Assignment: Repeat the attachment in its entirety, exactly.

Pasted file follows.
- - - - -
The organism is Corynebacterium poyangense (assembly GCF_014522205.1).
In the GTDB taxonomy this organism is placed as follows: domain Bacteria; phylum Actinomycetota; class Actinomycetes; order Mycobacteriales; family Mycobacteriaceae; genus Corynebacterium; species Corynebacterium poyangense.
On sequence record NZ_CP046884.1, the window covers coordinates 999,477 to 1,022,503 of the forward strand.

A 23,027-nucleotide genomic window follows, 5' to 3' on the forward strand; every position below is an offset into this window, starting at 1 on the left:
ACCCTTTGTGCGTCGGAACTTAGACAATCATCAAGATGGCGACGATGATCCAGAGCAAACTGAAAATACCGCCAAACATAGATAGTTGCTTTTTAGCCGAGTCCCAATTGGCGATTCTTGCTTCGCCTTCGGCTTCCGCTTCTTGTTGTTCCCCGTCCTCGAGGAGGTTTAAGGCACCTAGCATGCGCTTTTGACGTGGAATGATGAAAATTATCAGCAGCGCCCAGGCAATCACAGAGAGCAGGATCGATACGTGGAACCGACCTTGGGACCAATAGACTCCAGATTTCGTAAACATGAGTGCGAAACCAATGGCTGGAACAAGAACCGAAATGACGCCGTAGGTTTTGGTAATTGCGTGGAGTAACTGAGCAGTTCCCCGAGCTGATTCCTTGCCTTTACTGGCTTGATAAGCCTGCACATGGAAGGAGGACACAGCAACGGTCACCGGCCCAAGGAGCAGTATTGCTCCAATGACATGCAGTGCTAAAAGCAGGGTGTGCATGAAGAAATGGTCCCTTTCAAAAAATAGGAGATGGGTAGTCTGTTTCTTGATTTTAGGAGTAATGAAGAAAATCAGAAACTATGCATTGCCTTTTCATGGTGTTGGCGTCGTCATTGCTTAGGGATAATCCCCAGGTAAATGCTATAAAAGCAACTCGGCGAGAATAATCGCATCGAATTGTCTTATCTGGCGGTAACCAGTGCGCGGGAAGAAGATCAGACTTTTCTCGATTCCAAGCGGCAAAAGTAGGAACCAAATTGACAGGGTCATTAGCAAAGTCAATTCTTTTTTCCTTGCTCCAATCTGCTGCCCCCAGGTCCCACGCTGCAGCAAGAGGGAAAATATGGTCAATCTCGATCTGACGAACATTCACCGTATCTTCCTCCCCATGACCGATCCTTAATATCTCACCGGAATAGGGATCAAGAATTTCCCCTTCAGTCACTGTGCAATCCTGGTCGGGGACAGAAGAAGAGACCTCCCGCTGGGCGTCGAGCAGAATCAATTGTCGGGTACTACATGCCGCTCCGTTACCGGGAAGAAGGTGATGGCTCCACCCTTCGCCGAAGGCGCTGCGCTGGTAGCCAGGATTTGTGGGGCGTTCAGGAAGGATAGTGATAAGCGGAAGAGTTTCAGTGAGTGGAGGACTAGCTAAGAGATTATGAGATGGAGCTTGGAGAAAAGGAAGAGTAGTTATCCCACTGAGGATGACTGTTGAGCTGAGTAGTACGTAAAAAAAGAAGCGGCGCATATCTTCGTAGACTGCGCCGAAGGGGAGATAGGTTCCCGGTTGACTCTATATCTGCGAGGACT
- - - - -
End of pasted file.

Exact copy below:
The organism is Corynebacterium poyangense (assembly GCF_014522205.1).
In the GTDB taxonomy this organism is placed as follows: domain Bacteria; phylum Actinomycetota; class Actinomycetes; order Mycobacteriales; family Mycobacteriaceae; genus Corynebacterium; species Corynebacterium poyangense.
On sequence record NZ_CP046884.1, the window covers coordinates 999,477 to 1,022,503 of the forward strand.

A 23,027-nucleotide genomic window follows, 5' to 3' on the forward strand; every position below is an offset into this window, starting at 1 on the left:
ACCCTTTGTGCGTCGGAACTTAGACAATCATCAAGATGGCGACGATGATCCAGAGCAAACTGAAAATACCGCCAAACATAGATAGTTGCTTTTTAGCCGAGTCCCAATTGGCGATTCTTGCTTCGCCTTCGGCTTCCGCTTCTTGTTGTTCCCCGTCCTCGAGGAGGTTTAAGGCACCTAGCATGCGCTTTTGACGTGGAATGATGAAAATTATCAGCAGCGCCCAGGCAATCACAGAGAGCAGGATCGATACGTGGAACCGACCTTGGGACCAATAGACTCCAGATTTCGTAAACATGAGTGCGAAACCAATGGCTGGAACAAGAACCGAAATGACGCCGTAGGTTTTGGTAATTGCGTGGAGTAACTGAGCAGTTCCCCGAGCTGATTCCTTGCCTTTACTGGCTTGATAAGCCTGCACATGGAAGGAGGACACAGCAACGGTCACCGGCCCAAGGAGCAGTATTGCTCCAATGACATGCAGTGCTAAAAGCAGGGTGTGCATGAAGAAATGGTCCCTTTCAAAAAATAGGAGATGGGTAGTCTGTTTCTTGATTTTAGGAGTAATGAAGAAAATCAGAAACTATGCATTGCCTTTTCATGGTGTTGGCGTCGTCATTGCTTAGGGATAATCCCCAGGTAAATGCTATAAAAGCAACTCGGCGAGAATAATCGCATCGAATTGTCTTATCTGGCGGTAACCAGTGCGCGGGAAGAAGATCAGACTTTTCTCGATTCCAAGCGGCAAAAGTAGGAACCAAATTGACAGGGTCATTAGCAAAGTCAATTCTTTTTTCCTTGCTCCAATCTGCTGCCCCCAGGTCCCACGCTGCAGCAAGAGGGAAAATATGGTCAATCTCGATCTGACGAACATTCACCGTATCTTCCTCCCCATGACCGATCCTTAATATCTCACCGGAATAGGGATCAAGAATTTCCCCTTCAGTCACTGTGCAATCCTGGTCGGGGACAGAAGAAGAGACCTCCCGCTGGGCGTCGAGCAGAATCAATTGTCGGGTACTACATGCCGCTCCGTTACCGGGAAGAAGGTGATGGCTCCACCCTTCGCCGAAGGCGCTGCGCTGGTAGCCAGGATTTGTGGGGCGTTCAGGAAGGATAGTGATAAGCGGAAGAGTTTCAGTGAGTGGAGGACTAGCTAAGAGATTATGAGATGGAGCTTGGAGAAAAGGAAGAGTAGTTATCCCACTGAGGATGACTGTTGAGCTGAGTAGTACGTAAAAAAAGAAGCGGCGCATATCTTCGTAGACTGCGCCGAAGGGGAGATAGGTTCCCGGTTGACTCTATATCTGCGAGGACT